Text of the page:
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A fifth-grade student in Blair, Nebraska, records observations in a nature journal during a scientific inquiry lesson at DeSoto National Wildlife Refuge in Iowa.
A fifth-grade student in Blair, Nebraska, records observations in a nature journal during a scientific inquiry lesson at DeSoto National Wildlife Refuge in Iowa.
Credit: Joe Burns, USFWS

Back to School Means Back to Nature for Many Students

For many students around the country, outdoor classrooms are back in session, thanks to educational partnerships between national wildlife refuges and community school districts. Students in these programs don’t just plod through textbooks to meet curriculum goals. They head to a refuge to learn science, analysis and critical thinking through guided firsthand experience in nature and conservation.

In Nebraska, students in Blair Community Schools take part in an ambitious environmental education program with nearby DeSoto National Wildlife Refuge, just over the Iowa border.

When DeSoto Refuge began its program in 2006, refuge staff aimed it primarily at students in grades five and seven. This year’s program, now in its fifth year, will reach about 900 students, including all those in grades three, five, six, seven and eight, as well as a high school environmental science class, a middle school exploratory technology class and a middle school art class. Refuge lessons are tailored to class objectives. For example, fifth graders explore bald eagle habitat as part of their study of predator-prey relationships. Environmental science students study a refuge prairie burn after learning about fire ecology in the classroom.

Students and teachers praise the program. “DeSoto Refuge changed the way I see nature,” says sixth-grader Eddie O’Malley. “I used to run right through nature. Now I slow down and observe it.” Fifth-grade teacher Todd Wick says the program “has brought life to life sciences. My students now think and act like naturalists. They go into nature with their senses in high gear. They not only see things in greater detail, but they appreciate it and want to understand it.  They are better at making inferences, scientific observations, and problem solving.”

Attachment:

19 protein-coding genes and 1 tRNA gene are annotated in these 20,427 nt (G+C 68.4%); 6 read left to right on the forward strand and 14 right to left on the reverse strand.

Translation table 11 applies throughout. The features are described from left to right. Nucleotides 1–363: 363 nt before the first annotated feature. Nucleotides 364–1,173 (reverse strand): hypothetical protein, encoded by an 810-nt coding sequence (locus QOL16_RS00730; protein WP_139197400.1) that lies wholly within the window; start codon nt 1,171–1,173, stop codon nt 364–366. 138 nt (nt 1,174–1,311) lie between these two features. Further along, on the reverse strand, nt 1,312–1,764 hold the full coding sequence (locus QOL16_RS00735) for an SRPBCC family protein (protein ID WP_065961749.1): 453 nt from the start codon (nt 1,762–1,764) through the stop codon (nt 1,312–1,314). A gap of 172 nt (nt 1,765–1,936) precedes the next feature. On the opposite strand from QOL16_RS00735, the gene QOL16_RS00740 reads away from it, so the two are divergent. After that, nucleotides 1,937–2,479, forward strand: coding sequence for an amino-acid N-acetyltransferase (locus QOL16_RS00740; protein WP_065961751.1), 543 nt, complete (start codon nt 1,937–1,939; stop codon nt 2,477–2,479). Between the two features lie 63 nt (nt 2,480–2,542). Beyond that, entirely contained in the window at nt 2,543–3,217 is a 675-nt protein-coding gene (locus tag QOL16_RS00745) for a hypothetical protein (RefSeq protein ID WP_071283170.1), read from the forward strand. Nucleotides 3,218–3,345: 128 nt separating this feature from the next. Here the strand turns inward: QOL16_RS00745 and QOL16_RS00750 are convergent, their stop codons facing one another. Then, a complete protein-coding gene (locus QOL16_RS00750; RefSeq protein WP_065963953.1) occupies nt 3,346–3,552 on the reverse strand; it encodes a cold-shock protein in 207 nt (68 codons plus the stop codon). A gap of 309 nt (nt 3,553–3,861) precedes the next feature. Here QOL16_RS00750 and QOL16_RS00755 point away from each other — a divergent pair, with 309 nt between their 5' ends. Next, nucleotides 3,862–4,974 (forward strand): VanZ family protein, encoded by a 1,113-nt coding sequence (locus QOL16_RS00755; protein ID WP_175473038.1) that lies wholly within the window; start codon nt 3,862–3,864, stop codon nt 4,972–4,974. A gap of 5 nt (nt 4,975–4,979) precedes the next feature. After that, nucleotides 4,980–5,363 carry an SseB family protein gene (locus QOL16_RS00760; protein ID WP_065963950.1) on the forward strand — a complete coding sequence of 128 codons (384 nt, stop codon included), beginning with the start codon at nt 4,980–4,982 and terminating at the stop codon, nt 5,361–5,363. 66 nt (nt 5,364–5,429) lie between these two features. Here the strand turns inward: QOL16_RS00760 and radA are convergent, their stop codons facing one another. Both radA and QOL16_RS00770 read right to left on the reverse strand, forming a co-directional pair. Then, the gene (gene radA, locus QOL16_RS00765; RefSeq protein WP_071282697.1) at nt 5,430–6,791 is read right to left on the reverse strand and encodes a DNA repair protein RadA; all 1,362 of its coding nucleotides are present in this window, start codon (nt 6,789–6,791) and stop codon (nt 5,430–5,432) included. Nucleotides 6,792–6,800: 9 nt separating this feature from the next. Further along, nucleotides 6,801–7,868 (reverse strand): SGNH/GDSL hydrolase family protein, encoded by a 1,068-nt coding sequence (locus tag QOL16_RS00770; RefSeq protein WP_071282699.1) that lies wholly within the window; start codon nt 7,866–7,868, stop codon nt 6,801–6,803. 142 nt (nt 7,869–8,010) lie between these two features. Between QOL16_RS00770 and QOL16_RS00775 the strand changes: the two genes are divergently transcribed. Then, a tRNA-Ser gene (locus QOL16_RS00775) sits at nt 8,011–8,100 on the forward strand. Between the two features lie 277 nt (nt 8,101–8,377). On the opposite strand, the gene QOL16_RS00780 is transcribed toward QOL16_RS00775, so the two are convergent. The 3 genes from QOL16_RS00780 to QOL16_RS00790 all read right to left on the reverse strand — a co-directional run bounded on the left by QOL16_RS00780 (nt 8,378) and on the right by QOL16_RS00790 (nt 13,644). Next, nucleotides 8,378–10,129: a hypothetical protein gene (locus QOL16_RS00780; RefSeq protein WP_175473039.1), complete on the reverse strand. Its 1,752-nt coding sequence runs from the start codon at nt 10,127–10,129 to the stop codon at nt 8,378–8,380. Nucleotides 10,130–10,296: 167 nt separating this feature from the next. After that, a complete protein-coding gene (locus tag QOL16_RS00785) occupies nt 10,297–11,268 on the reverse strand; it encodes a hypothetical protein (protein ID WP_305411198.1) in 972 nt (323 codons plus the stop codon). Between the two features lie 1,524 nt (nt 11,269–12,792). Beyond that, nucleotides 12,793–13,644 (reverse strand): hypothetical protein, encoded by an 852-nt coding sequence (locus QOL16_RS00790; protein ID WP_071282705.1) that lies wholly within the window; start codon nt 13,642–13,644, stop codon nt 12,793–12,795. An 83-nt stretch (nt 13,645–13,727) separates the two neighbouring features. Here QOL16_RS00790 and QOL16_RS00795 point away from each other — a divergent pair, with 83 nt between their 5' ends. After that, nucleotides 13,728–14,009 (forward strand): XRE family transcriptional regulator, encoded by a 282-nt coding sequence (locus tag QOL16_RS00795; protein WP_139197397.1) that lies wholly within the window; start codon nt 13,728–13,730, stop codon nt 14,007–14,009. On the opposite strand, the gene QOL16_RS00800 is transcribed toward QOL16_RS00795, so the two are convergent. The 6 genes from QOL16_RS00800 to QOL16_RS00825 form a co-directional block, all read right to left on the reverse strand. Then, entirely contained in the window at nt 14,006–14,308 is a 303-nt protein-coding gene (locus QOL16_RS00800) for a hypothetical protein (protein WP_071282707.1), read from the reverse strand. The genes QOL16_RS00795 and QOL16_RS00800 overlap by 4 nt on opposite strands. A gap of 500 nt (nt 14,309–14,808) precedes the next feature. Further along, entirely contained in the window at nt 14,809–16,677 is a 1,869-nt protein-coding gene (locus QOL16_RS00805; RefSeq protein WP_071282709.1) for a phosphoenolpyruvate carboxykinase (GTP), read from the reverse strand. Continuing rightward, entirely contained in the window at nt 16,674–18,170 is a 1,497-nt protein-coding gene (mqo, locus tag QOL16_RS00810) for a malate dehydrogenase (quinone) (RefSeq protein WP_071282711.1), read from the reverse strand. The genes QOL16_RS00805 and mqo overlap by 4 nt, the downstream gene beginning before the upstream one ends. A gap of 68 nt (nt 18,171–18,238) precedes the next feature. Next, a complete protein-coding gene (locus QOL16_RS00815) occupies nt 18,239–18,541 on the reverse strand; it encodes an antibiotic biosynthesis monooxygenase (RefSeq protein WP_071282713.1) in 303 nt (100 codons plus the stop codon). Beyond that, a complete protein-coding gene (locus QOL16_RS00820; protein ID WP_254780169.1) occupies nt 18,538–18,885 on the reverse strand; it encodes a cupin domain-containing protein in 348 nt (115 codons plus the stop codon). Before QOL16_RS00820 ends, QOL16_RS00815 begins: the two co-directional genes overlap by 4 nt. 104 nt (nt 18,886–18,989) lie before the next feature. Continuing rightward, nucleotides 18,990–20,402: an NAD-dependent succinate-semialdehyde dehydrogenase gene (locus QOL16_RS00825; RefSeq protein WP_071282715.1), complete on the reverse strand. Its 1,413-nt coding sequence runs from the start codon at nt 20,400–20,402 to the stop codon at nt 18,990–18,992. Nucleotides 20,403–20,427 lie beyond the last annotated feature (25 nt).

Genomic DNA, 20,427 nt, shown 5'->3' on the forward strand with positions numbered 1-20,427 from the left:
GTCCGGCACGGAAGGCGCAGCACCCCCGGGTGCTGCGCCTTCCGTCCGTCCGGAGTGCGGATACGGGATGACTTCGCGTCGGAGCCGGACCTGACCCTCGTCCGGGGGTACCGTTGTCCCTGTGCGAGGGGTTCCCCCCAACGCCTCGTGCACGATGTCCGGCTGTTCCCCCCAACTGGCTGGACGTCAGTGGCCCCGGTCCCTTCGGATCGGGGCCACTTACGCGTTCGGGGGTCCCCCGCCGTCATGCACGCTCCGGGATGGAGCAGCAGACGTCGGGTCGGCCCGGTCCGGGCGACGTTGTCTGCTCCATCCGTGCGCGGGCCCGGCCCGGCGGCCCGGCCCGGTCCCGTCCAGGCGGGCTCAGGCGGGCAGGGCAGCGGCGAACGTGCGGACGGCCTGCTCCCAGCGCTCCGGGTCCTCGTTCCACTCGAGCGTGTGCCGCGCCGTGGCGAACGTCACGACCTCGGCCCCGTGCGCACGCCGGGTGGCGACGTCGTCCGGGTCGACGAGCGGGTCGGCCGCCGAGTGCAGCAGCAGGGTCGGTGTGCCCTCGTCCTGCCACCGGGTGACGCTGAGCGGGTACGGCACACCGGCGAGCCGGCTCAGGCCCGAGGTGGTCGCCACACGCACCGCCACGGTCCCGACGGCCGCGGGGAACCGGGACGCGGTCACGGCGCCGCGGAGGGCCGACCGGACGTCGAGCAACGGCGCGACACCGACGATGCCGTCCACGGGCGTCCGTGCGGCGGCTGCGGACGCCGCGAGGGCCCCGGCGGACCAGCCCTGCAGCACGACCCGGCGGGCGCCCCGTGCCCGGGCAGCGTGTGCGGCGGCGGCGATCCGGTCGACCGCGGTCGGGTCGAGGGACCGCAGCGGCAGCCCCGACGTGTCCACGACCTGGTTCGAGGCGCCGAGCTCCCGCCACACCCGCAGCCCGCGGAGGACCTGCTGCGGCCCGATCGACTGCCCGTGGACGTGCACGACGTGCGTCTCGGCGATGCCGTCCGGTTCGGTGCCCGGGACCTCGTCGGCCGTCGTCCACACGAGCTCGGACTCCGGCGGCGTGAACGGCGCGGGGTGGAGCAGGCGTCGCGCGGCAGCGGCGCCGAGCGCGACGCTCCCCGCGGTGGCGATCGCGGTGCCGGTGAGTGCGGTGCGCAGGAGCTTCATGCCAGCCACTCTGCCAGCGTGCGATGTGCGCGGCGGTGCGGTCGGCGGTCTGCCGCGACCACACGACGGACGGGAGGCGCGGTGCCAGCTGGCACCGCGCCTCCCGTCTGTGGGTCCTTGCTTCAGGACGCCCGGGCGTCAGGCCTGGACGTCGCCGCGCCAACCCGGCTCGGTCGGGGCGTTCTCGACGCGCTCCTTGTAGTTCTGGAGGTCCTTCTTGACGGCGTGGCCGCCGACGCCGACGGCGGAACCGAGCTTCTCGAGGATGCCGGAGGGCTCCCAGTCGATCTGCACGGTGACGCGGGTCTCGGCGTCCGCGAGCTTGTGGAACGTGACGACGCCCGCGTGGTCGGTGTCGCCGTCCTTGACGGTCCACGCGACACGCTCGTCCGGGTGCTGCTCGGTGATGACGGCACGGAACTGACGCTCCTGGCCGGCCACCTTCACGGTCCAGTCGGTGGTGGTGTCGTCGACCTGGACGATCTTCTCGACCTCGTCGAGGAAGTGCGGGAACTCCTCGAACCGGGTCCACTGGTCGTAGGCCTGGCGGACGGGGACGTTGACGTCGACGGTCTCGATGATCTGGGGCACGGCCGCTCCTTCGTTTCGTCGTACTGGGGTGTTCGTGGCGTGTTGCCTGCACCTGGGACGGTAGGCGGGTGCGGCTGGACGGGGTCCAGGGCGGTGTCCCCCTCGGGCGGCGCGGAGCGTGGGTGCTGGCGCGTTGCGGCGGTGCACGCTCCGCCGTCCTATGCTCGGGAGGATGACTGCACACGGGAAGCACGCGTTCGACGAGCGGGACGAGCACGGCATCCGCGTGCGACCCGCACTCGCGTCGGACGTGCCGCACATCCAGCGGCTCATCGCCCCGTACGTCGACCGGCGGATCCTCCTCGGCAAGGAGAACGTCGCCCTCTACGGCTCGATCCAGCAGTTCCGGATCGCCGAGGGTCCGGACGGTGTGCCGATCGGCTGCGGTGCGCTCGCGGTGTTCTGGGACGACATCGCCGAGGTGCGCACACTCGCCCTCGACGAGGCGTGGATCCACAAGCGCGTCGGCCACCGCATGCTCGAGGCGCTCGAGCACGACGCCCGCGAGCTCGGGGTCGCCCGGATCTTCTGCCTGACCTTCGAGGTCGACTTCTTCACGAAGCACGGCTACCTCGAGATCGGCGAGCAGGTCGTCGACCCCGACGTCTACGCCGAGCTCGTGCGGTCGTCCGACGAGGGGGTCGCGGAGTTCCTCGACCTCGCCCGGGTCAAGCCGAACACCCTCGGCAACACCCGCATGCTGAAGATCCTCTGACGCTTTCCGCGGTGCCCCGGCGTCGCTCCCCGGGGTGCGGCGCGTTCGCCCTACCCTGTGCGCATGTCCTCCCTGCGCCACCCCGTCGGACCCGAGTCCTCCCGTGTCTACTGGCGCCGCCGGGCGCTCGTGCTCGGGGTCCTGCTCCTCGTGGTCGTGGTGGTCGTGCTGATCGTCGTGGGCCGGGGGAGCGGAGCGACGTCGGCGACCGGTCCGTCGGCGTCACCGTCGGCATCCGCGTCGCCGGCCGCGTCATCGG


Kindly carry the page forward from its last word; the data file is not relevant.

In some areas of the country, grants, scholarships and volunteer efforts are needed to sustain refuge school projects, particularly where travel distances are greater. But the DeSoto Refuge project has become so integral to the curriculum that the school district covers all transportation costs, even in a time of sharp cost cuts.

 “It’s been a great partnership,” says DeSoto Refuge Visitor Services Specialist Ashley Berkler, the refuge’s project coordinator. “The way students really hone in on the natural world is wonderful to see.”

Some other refuges that team with public schools to provide curriculum-based teaching through nature exploration include:
Great Meadows National Wildlife Refuge, MA http://www.fws.gov/northeast/greatmeadows/
St. Marks National Wildlife Refuge, FL http://www.fws.gov/saintmarks/
Bosque del Apache, NM http://southwest.fws.gov/refuges/newmex/bosque
Turnbull National Wildlife Refuge, WA http://www.fws.gov/turnbull/
Prairie Wetlands Learning Center, Fergus Falls Wetland Management District, MN http://www.fws.gov/midwest/FergusFallsWetland/enved.html
John Heinz National Wildlife Refuge at Tinicum, PA http://heinz.fws.gov

For some resources on outdoor classroom program design and funding, see:
http://www.fws.gov/saintmarks/education.html
http://library.fws.gov/DEO/resource.list.pdf
http://www.handsontheland.org/

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